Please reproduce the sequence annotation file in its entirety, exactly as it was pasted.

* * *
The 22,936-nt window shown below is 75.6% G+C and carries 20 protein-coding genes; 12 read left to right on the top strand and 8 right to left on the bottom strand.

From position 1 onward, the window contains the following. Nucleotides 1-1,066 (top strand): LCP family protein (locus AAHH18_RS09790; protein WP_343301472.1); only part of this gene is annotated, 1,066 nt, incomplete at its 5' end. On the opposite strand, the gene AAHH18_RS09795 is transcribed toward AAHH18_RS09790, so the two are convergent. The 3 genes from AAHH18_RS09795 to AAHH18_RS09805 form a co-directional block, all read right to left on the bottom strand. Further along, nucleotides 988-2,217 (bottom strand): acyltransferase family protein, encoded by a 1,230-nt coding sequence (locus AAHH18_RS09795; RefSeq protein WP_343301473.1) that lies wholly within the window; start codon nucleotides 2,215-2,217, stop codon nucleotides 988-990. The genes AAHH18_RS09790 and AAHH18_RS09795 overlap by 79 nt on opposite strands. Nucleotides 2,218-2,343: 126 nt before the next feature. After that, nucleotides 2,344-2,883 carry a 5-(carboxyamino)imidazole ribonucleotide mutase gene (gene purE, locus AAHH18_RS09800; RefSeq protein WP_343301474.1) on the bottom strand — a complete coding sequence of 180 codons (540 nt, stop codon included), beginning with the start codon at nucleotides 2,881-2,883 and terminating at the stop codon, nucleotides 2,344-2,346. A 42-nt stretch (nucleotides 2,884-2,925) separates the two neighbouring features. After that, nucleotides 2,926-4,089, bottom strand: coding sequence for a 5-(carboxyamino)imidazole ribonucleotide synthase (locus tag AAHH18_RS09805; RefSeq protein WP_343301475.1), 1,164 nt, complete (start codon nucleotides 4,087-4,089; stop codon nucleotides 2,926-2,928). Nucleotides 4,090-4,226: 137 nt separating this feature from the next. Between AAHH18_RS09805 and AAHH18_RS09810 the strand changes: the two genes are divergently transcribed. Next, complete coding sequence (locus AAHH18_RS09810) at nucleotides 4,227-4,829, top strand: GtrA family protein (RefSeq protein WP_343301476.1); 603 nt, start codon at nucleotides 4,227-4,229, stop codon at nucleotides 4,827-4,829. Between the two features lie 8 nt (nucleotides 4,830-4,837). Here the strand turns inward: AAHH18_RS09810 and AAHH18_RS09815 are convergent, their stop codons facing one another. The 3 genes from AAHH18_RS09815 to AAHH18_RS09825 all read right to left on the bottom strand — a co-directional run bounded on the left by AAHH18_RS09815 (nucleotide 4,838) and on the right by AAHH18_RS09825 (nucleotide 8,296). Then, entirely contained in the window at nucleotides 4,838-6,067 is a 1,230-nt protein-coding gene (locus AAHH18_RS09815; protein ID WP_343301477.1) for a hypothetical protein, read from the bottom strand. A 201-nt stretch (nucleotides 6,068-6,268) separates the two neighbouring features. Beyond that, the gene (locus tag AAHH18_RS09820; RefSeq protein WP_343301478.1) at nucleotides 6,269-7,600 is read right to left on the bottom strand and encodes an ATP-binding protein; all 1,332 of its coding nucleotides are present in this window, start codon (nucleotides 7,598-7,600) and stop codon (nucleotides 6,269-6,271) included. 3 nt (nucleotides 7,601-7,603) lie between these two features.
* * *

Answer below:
The 22,936-nt window shown below is 75.6% G+C and carries 20 protein-coding genes; 12 read left to right on the top strand and 8 right to left on the bottom strand.

From position 1 onward, the window contains the following. Nucleotides 1-1,066 (top strand): LCP family protein (locus AAHH18_RS09790; protein WP_343301472.1); only part of this gene is annotated, 1,066 nt, incomplete at its 5' end. On the opposite strand, the gene AAHH18_RS09795 is transcribed toward AAHH18_RS09790, so the two are convergent. The 3 genes from AAHH18_RS09795 to AAHH18_RS09805 form a co-directional block, all read right to left on the bottom strand. Further along, nucleotides 988-2,217 (bottom strand): acyltransferase family protein, encoded by a 1,230-nt coding sequence (locus AAHH18_RS09795; RefSeq protein WP_343301473.1) that lies wholly within the window; start codon nucleotides 2,215-2,217, stop codon nucleotides 988-990. The genes AAHH18_RS09790 and AAHH18_RS09795 overlap by 79 nt on opposite strands. Nucleotides 2,218-2,343: 126 nt before the next feature. After that, nucleotides 2,344-2,883 carry a 5-(carboxyamino)imidazole ribonucleotide mutase gene (gene purE, locus AAHH18_RS09800; RefSeq protein WP_343301474.1) on the bottom strand — a complete coding sequence of 180 codons (540 nt, stop codon included), beginning with the start codon at nucleotides 2,881-2,883 and terminating at the stop codon, nucleotides 2,344-2,346. A 42-nt stretch (nucleotides 2,884-2,925) separates the two neighbouring features. After that, nucleotides 2,926-4,089, bottom strand: coding sequence for a 5-(carboxyamino)imidazole ribonucleotide synthase (locus tag AAHH18_RS09805; RefSeq protein WP_343301475.1), 1,164 nt, complete (start codon nucleotides 4,087-4,089; stop codon nucleotides 2,926-2,928). Nucleotides 4,090-4,226: 137 nt separating this feature from the next. Between AAHH18_RS09805 and AAHH18_RS09810 the strand changes: the two genes are divergently transcribed. Next, complete coding sequence (locus AAHH18_RS09810) at nucleotides 4,227-4,829, top strand: GtrA family protein (RefSeq protein WP_343301476.1); 603 nt, start codon at nucleotides 4,227-4,229, stop codon at nucleotides 4,827-4,829. Between the two features lie 8 nt (nucleotides 4,830-4,837). Here the strand turns inward: AAHH18_RS09810 and AAHH18_RS09815 are convergent, their stop codons facing one another. The 3 genes from AAHH18_RS09815 to AAHH18_RS09825 all read right to left on the bottom strand — a co-directional run bounded on the left by AAHH18_RS09815 (nucleotide 4,838) and on the right by AAHH18_RS09825 (nucleotide 8,296). Then, entirely contained in the window at nucleotides 4,838-6,067 is a 1,230-nt protein-coding gene (locus AAHH18_RS09815; protein ID WP_343301477.1) for a hypothetical protein, read from the bottom strand. A 201-nt stretch (nucleotides 6,068-6,268) separates the two neighbouring features. Beyond that, the gene (locus tag AAHH18_RS09820; RefSeq protein WP_343301478.1) at nucleotides 6,269-7,600 is read right to left on the bottom strand and encodes an ATP-binding protein; all 1,332 of its coding nucleotides are present in this window, start codon (nucleotides 7,598-7,600) and stop codon (nucleotides 6,269-6,271) included. 3 nt (nucleotides 7,601-7,603) lie between these two features.